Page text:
Among the many businesses that will benefit from U.S. investment in Africa is an e-commerce startup that helps women in rural African communities access health and wellness supplies.
The U.S. International Development Finance Corporation (DFC), America’s development bank, will make a $1 million equity investment in Kasha Global Incorporated.
In addition to health and wellness products, Kasha also sells personal protective equipment to combat the spread of COVID-19. These products go to women in low-income and vulnerable communities who would otherwise have difficulty obtaining them.
Kasha designed its site to work with basic mobile phones for women who lack access to smartphones.
The U.S. investment will help the company expand its footprint into other countries, hire more agents and expand their customer base, says Loren Rodwin, the managing director of DFC’s Small and Medium Enterprise Finance Department.
Two women, Joanna Bichsel and Amanda Arch, started Kasha. Many of its employees are women, and it offers a service that helps women. It has over 65 employees and more than 200 agents who work with women in remote regions to help them make purchases. The agents are women living in low-income communities who can make last-mile deliveries. To date, it has served over 75,000 unique customers and 100,000 consumers.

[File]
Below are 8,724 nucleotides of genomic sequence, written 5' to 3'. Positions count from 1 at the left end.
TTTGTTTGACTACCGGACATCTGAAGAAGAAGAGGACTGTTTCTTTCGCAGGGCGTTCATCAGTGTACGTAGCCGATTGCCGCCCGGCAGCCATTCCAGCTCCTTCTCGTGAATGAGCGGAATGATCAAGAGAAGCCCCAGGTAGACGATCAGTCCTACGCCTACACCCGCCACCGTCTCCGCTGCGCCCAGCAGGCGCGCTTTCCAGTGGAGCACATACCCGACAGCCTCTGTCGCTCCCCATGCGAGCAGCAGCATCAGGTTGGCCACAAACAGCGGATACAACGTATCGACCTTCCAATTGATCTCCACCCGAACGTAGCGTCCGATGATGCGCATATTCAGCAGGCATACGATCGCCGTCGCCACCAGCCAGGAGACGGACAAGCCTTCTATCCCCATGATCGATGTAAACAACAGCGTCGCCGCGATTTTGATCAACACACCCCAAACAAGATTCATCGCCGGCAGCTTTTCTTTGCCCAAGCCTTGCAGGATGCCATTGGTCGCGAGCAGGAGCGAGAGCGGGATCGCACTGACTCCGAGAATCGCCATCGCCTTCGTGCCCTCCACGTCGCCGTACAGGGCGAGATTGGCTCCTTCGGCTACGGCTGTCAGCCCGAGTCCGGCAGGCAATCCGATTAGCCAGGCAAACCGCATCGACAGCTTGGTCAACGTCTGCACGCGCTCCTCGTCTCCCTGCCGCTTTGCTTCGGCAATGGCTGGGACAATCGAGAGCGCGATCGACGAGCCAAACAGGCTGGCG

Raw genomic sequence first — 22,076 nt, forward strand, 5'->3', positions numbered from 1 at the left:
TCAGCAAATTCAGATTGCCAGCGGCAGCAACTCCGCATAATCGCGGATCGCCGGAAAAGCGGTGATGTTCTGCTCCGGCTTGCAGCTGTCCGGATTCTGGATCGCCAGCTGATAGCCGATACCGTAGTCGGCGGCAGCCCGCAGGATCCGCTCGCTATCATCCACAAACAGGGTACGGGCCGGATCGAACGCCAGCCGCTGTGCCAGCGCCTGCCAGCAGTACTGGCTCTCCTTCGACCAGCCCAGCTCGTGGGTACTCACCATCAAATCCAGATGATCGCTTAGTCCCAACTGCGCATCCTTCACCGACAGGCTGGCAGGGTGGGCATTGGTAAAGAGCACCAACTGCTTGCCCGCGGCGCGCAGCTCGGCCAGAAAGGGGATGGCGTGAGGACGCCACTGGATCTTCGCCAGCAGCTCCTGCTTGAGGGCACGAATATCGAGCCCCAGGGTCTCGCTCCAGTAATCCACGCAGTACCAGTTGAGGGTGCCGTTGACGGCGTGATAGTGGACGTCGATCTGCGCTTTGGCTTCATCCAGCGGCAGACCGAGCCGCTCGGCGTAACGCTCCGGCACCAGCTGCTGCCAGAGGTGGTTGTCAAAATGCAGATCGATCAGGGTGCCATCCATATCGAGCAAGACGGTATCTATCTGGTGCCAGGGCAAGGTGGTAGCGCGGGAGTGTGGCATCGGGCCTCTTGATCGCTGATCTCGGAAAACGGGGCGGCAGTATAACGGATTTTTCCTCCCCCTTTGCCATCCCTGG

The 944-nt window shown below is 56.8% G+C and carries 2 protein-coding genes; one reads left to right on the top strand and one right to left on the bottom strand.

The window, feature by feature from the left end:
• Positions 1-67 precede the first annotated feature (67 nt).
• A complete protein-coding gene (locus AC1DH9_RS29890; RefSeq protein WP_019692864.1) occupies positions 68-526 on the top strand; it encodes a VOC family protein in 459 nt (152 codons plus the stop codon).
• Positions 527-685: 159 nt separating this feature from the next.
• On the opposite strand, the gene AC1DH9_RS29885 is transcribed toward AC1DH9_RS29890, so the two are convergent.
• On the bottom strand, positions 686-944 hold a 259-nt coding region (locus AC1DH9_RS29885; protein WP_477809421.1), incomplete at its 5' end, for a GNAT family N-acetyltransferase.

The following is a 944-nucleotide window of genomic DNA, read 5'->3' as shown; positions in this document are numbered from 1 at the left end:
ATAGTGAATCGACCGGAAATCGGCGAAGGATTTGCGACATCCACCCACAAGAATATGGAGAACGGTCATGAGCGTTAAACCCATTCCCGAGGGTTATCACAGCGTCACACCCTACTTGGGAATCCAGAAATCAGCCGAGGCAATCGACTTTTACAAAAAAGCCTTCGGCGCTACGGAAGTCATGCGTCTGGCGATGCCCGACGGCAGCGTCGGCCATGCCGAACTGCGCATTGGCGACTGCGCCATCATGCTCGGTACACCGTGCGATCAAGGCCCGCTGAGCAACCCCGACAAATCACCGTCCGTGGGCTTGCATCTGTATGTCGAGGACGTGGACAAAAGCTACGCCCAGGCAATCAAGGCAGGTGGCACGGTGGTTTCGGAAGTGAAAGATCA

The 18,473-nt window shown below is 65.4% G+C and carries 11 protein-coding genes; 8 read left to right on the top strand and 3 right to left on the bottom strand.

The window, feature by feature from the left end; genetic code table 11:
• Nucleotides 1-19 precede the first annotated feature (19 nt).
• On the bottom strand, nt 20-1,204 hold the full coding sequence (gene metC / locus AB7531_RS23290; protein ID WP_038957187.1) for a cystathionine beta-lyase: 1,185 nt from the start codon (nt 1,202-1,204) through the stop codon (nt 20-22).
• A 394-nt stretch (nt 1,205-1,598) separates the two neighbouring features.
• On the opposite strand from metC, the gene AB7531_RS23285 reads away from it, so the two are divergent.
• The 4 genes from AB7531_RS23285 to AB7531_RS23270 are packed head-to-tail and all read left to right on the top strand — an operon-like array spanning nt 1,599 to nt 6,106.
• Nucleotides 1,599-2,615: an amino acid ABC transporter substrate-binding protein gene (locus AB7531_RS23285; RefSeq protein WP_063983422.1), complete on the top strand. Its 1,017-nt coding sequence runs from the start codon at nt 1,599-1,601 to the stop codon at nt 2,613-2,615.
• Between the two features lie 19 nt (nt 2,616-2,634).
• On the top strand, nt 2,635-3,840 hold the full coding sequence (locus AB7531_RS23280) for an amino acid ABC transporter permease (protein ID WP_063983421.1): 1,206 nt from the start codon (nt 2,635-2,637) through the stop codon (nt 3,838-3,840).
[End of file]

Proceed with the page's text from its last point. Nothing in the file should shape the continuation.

Kasha’s agents are a crucial part of its business. They educate customers about the products, help customers place their orders and assist with deliveries.
“Agents who are known in the community are building a close relationship with the company and the customers have a high level of trust with the agents,” Rodwin says.
In many parts of sub-Saharan Africa where supply chains for women’s health and beauty products are weak and unreliable, low-income women struggle to access basic health products. Kasha offers reasonably priced pharmaceuticals, beauty products, diapers and more. Feminine hygiene products are its top seller. Girls in the region are often kept from school because they lack access to those products.
With such investments, the United States supports local ownership and local management of supply chains.
Part of Kasha’s ability to help women in rural communities is its control over which suppliers it uses.
“When you have local ownership and management of a supply chain, it’s just much more efficient and you can be more agile,” Rodwin says. “This is something that is just part of the essential purpose of the company.”
DFC learned about Kasha through the 2016 Women Deliver conference in Copenhagen, Denmark, which drew nearly 6,000 people from 169 countries. DFC is supporting the company because Kasha’s business goals align with several DFC programs, including the 2X Women’s Initiative, which has invested $3 billion in projects advancing women’s economic empowerment in the developing world, and DFC’s Health and Prosperity Initiative.
“The products and the information will help women have better health outcomes, so that’s the key reason why we’re interested,” Rodwin says.